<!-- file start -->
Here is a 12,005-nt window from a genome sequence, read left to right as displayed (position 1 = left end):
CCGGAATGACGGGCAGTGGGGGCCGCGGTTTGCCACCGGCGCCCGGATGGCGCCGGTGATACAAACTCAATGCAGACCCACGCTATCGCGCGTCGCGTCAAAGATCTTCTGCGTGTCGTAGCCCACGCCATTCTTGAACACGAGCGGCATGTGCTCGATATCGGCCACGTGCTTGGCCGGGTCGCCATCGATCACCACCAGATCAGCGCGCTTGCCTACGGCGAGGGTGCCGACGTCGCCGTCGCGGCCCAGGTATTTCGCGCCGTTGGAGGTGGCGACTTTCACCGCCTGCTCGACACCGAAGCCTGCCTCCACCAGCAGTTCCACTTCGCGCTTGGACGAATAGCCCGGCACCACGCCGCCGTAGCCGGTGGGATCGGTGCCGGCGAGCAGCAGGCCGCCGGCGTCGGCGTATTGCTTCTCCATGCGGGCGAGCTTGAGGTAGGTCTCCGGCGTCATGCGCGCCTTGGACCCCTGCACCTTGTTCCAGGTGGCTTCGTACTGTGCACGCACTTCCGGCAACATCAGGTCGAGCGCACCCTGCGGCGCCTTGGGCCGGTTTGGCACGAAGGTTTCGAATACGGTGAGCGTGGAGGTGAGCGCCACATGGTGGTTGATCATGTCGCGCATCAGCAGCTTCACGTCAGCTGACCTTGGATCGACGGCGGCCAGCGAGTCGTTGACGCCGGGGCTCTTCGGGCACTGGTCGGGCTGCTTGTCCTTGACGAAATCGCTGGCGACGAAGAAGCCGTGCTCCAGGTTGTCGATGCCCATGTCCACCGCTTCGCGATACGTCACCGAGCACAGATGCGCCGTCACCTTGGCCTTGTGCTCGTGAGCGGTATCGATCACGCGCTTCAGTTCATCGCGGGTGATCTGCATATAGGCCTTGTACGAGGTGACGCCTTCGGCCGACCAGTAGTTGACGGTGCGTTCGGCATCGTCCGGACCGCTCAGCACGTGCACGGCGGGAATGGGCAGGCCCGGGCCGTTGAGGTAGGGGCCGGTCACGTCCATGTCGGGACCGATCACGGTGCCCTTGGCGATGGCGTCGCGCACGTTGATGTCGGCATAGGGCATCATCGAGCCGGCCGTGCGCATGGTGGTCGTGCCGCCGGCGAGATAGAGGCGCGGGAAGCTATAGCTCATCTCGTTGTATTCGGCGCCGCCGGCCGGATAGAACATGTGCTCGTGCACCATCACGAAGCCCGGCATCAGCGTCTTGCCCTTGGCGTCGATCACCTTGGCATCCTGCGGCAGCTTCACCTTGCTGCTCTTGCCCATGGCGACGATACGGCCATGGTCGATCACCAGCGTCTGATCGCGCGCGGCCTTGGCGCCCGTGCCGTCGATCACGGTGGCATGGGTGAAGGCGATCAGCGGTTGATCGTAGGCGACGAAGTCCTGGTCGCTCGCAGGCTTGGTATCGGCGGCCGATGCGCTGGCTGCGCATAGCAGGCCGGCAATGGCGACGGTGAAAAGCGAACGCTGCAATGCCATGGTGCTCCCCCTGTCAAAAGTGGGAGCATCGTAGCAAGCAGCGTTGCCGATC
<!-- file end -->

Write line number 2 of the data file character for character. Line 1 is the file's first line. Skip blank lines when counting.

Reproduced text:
CCGGAATGACGGGCAGTGGGGGCCGCGGTTTGCCACCGGCGCCCGGATGGCGCCGGTGATACAAACTCAATGCAGACCCACGCTATCGCGCGTCGCGTCAAAGATCTTCTGCGTGTCGTAGCCCACGCCATTCTTGAACACGAGCGGCATGTGCTCGATATCGGCCACGTGCTTGGCCGGGTCGCCATCGATCACCACCAGATCAGCGCGCTTGCCTACGGCGAGGGTGCCGACGTCGCCGTCGCGGCCCAGGTATTTCGCGCCGTTGGAGGTGGCGACTTTCACCGCCTGCTCGACACCGAAGCCTGCCTCCACCAGCAGTTCCACTTCGCGCTTGGACGAATAGCCCGGCACCACGCCGCCGTAGCCGGTGGGATCGGTGCCGGCGAGCAGCAGGCCGCCGGCGTCGGCGTATTGCTTCTCCATGCGGGCGAGCTTGAGGTAGGTCTCCGGCGTCATGCGCGCCTTGGACCCCTGCACCTTGTTCCAGGTGGCTTCGTACTGTGCACGCACTTCCGGCAACATCAGGTCGAGCGCACCCTGCGGCGCCTTGGGCCGGTTTGGCACGAAGGTTTCGAATACGGTGAGCGTGGAGGTGAGCGCCACATGGTGGTTGATCATGTCGCGCATCAGCAGCTTCACGTCAGCTGACCTTGGATCGACGGCGGCCAGCGAGTCGTTGACGCCGGGGCTCTTCGGGCACTGGTCGGGCTGCTTGTCCTTGACGAAATCGCTGGCGACGAAGAAGCCGTGCTCCAGGTTGTCGATGCCCATGTCCACCGCTTCGCGATACGTCACCGAGCACAGATGCGCCGTCACCTTGGCCTTGTGCTCGTGAGCGGTATCGATCACGCGCTTCAGTTCATCGCGGGTGATCTGCATATAGGCCTTGTACGAGGTGACGCCTTCGGCCGACCAGTAGTTGACGGTGCGTTCGGCATCGTCCGGACCGCTCAGCACGTGCACGGCGGGAATGGGCAGGCCCGGGCCGTTGAGGTAGGGGCCGGTCACGTCCATGTCGGGACCGATCACGGTGCCCTTGGCGATGGCGTCGCGCACGTTGATGTCGGCATAGGGCATCATCGAGCCGGCCGTGCGCATGGTGGTCGTGCCGCCGGCGAGATAGAGGCGCGGGAAGCTATAGCTCATCTCGTTGTATTCGGCGCCGCCGGCCGGATAGAACATGTGCTCGTGCACCATCACGAAGCCCGGCATCAGCGTCTTGCCCTTGGCGTCGATCACCTTGGCATCCTGCGGCAGCTTCACCTTGCTGCTCTTGCCCATGGCGACGATACGGCCATGGTCGATCACCAGCGTCTGATCGCGCGCGGCCTTGGCGCCCGTGCCGTCGATCACGGTGGCATGGGTGAAGGCGATCAGCGGTTGATCGTAGGCGACGAAGTCCTGGTCGCTCGCAGGCTTGGTATCGGCGGCCGATGCGCTGGCTGCGCATAGCAGGCCGGCAATGGCGACGGTGAAAAGCGAACGCTGCAATGCCATGGTGCTCCCCCTGTCAAAAGTGGGAGCATCGTAGCAAGCAGCGTTGCCGATC